While digging in his field on Monday, Michigan farmer James Bristle found what he thought was ordinary debris in his field. After digging further, he discovered that what he had found wasn’t a fence post, but bones from a Woolly Mammoth.
Cloning isn’t science fiction anymore. In fact, in some parts of the world, it’s big business. But cloning an extinct Woolly Mammoth? Well, that’s another story, but this fascinating Motherboard documentary travels to South Korea and Russia to investigate how close we are to resurrecting the dead.
You know what's rare? Woolly mammoth skeletons. You know what's even rarer? Beautifully preserved, near-complete, French woolly mammoth skeletons. Archaeologists just dug up the latter.
We usually think of woolly mammoths as purely Ice Age creatures. But while most did indeed die out 10,000 years ago, one tiny population endured on isolated Wrangel Island until 1650 BCE. So why did they finally go extinct?
Last week, the internet exploded when The Sun claimed to be in possession of footage that shows a live (albeit suspiciously blurry) woolly mammoth crossing a river in Russia. Now, the original video used to create the dubious clip has surfaced.
Even though it's still impossible to clone a Woolly Mammoth we may not need to — because a Woolly Mammoth has been spotted and captured on tape in Siberia. Behold the undeniable proof that the Mammoth lives — or that bears love to fish. You be the judge!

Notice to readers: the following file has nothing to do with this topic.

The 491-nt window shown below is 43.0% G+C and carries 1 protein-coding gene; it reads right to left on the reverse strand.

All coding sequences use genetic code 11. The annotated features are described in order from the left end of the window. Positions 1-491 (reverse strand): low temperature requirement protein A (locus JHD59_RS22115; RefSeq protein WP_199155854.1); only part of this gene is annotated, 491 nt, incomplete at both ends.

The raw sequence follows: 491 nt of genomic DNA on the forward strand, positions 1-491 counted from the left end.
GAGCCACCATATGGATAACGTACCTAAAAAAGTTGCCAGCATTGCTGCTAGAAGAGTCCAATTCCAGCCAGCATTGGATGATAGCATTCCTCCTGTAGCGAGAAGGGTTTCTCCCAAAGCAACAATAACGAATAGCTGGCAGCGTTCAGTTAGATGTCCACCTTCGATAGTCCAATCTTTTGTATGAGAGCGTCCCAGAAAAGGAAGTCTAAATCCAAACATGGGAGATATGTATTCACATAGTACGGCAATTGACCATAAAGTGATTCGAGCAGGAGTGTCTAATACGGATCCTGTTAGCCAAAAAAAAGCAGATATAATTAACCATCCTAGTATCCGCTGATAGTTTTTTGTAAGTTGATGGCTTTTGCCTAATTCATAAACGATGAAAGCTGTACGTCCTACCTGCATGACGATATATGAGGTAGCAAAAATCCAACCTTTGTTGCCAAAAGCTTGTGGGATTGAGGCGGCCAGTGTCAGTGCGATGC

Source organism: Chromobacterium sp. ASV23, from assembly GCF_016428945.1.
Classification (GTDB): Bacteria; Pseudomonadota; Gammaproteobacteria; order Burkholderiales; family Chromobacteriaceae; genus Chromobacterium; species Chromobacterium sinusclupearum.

A team of Russian and Japanese scientists recently announced that they have discovered pristine DNA samples of woolly mammoths, and they will clone a living mammoth within five years. It's tremendously exciting...but almost certainly not going to happen. Here's why.
Scientists have been trying to clone woolly mammoths for years, but now they're really close. So close that in five years you may see herds of this gigantic beast—one of the favorite extinct prehistoric animals of the all-time.
Heart and brain surgeries are called "hypothermia-dependent" procedures because doctors often have to lower their patients' temperatures during surgery. The thing is, human blood doesn't transport oxygen as well at cold temperatures. Surgeons rely on synthetic blood substitutes to help the patient's body cope.
The sadly out-of-print Weird War Tales furnished readers with oodles of nutty paranormal combat stories. In this obscure yet awesome short, a Nazi regiment fights a woolly mammoth thawed out of glacier...and then they tame it. Hilarity ensues.